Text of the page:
Retail

Luckin Coffee Takes Aim At Starbucks With Potential US IPO

Luckin Coffee

As it seeks to compete with Starbucks, Chinese startup Luckin Coffee is reportedly looking at an initial public offering (IPO) in the United States. The effort could bring in approximately $300 million, Bloomberg reported.

According to unnamed sources in the report, the company is working with Credit Suisse for the plan. They also said that the company could bring additional banks into such a deal sometime in the future. However, the sources cautioned that the IPO plans were still in their infancy. The report noted that neither Credit Suisse nor Luckin would comment on the news.

The company aims to bring in consumers who work in offices, but don’t require the large spaces that Starbucks provides. Its stores are cashless, and created for delivery and pickup.

Over the summer, however, news surfaced that Starbucks and Alibaba were teaming up on coffee delivery in China, as Starbucks was trying to regain its footing after a sales slump in the country. (Starbucks is also bringing additional cities in the U.S. to its delivery network via a partnership with Uber Eats.)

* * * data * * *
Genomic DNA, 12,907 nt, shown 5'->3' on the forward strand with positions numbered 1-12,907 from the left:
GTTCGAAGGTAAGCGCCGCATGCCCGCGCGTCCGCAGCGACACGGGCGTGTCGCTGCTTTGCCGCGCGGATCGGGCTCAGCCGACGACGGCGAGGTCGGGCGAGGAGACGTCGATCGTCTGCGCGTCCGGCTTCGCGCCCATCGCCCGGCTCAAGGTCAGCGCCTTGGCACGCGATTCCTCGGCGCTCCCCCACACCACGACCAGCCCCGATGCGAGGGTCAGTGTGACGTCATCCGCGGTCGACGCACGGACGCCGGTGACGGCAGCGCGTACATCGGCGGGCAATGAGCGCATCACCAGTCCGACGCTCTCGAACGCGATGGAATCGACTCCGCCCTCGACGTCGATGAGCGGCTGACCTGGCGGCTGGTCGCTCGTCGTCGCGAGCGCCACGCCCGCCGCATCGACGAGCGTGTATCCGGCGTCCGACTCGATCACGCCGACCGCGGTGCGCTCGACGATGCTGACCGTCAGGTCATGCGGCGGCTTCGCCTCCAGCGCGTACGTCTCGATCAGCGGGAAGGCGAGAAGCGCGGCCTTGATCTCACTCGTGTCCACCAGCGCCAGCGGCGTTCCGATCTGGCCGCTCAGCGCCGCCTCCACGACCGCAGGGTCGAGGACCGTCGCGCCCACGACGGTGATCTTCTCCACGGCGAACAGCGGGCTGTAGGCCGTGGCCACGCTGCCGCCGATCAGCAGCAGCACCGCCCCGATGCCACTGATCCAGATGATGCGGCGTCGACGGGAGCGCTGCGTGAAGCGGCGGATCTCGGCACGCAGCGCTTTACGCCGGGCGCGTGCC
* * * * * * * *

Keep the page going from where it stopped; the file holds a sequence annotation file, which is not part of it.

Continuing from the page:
The news comes a few weeks after it was reported that Luckin plans to open 2,500 new locations in China this year to overtake Starbucks in the country. Luckin Chief Marketing Officer Yang Fei said at a presentation in Beijing, according to a past Reuters report, “What we want at the moment is scale and speed.” Amid its strategy for quick expansion, the retailer has homed in on delivery, discounts and technology.

Overall, Luckin plans to open more than 4,500 stores by the end of this year. If that were to occur, the retailer would overtake Starbucks with its more than 3,600 stores in the country. The company is backed by China International Capital Corporation and Singapore sovereign wealth fund GIC Private Limited.

——————————–

Latest Insights: 

The Payments 2022 Study: Building A High-Performance Payments Team For Fraud Detection, a PYMNTS collaboration with Stripe, examines how digital platforms of all sectors and sizes plan to develop their anti-fraud teams as part of their their broader growth and development strategies. Drawing from an extensive survey from approximately 250 payments heads at digital platforms in the U.S. and abroad, our study analyzes how poor anti-fraud capabilities can harm platforms’ long-term growth strategies, and how they can build high-performing teams to tackle these challenges.

TRENDING RIGHT NOW

To Top